Driveway, Block Paving | Tips and Ideas

Block Paving Drainage Problems and Guide

block paving drainage problems
Block Paving Drainage Problems and Guide
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The process of block paving is easy and stress-free. However, you may experience some problems that will make the job challenging. Here are some of the problems you may face when block paving and a guide to doing it correctly.

Block paving drainage problems

The three significant challenges you may encounter when block paving your drainage are:

1. Block paving on a concrete base

If your slope drains naturally, then laying blocks should be a walk in the park. However, if there is no fall, and water does not drain easily, then it will sit just below the blocks. This will cause an uneven surface, the growth of weeds and grass, and can eventually lift the blocks from place. In rare cases, the retained water can cause weathering of the blocks used.

The best solution for this problem is to reinstall the block paved drainage, and allow the easy flow of water in it.

2. Minimal Aggregate Sub-base

A couple of years ago, it was common to see block paved surfaces with this problem. As bizarre as it sounds, some installers used to lay block paving directly on sand beds that did not contain enough aggregate or stone sub-base. This problem is quite easy to spot in drainages because of their enormous ruts characteristic. With time, the ruts become deeper and force blocks to pull away from each other.

The best way to solve the problem is to add a suitable stone or aggregate sub-base before reinstalling the block paving.

3. Poorly-fitted channel drainage

Channel drainages are used on several block paving installations. Due to the housing legislation, permission is required before block paving installations can be fitted on highways. There are several types of channel drainage which include;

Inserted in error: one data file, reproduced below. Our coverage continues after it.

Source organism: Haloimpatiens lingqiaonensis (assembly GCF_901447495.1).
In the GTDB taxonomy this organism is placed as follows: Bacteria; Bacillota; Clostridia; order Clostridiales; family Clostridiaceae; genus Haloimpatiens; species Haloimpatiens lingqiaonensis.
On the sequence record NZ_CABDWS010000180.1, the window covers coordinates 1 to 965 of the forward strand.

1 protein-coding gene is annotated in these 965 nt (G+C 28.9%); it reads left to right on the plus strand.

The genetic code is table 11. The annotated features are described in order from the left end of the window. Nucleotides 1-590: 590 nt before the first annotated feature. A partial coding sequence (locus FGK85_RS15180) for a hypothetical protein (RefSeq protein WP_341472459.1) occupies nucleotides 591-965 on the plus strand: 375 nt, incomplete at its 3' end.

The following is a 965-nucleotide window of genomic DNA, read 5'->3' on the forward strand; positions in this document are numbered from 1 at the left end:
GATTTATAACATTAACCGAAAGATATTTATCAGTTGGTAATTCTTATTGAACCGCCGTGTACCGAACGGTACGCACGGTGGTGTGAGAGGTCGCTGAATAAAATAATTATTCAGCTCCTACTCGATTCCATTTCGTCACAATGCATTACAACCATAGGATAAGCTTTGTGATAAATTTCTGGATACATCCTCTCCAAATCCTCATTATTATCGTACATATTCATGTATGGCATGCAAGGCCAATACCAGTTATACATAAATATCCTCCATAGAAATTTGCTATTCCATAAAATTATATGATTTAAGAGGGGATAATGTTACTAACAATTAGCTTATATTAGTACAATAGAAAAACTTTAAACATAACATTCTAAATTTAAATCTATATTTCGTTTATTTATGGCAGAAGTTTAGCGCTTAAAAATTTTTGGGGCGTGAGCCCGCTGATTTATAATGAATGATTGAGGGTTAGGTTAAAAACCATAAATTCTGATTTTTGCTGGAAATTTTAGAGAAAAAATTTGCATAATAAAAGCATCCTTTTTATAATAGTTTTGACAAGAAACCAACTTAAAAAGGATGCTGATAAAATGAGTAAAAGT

• Clark channel drainage
  • Large channel drainage
  • Metal Channel drainage

Sadly, a few DIY channel drainage marketers sell cheap types to people. These channel drainages do not have adequate weight-bearing features and can twist. It is difficult for water to flow easily when cheap or poorly-fitted channel drainages are used.

A step-by-step guide to laying block paving


Having understood the types of block paving drainage problems you may face, here is a step-by-step guide to laying blocks that will prevent them.

1. Preparation

Like in any other construction activity, you must have a plan before you lay blocks or break any ground. It is recommended that you create a construction drawing to have a clear view of what the layout will be and how the desired block paving will be achieved. The site layout plan goes hand-in-hand with the Bill of Quantities.

The area of the paving should be marked out, with about 300 millimetres of free space left for haunching of edges and handling materials. Also, determine where the damp proof course is and remember that it should be about 150 mm below the finish level. Spray markers or sand are good marking out tools to use. Pay attention to areas where there are puddle problems.

2. Dig off unrequired soil

You will most likely not have a ready-made surface for block paving. Therefore, you should dig all the unwanted soil and dispose of it. If weeds or grasses are sprouting, get rid of them completely. Look out for soft spots as well. It is better to dig out all the unwanted soil than to remove only those on the surface.

3. Include the sub-base

Now that the surface has been prepared, it is time to put a sub-base layer. Compact type 1 MOT or crushed recycled concrete are two of the most popular sub-base materials used in block paving.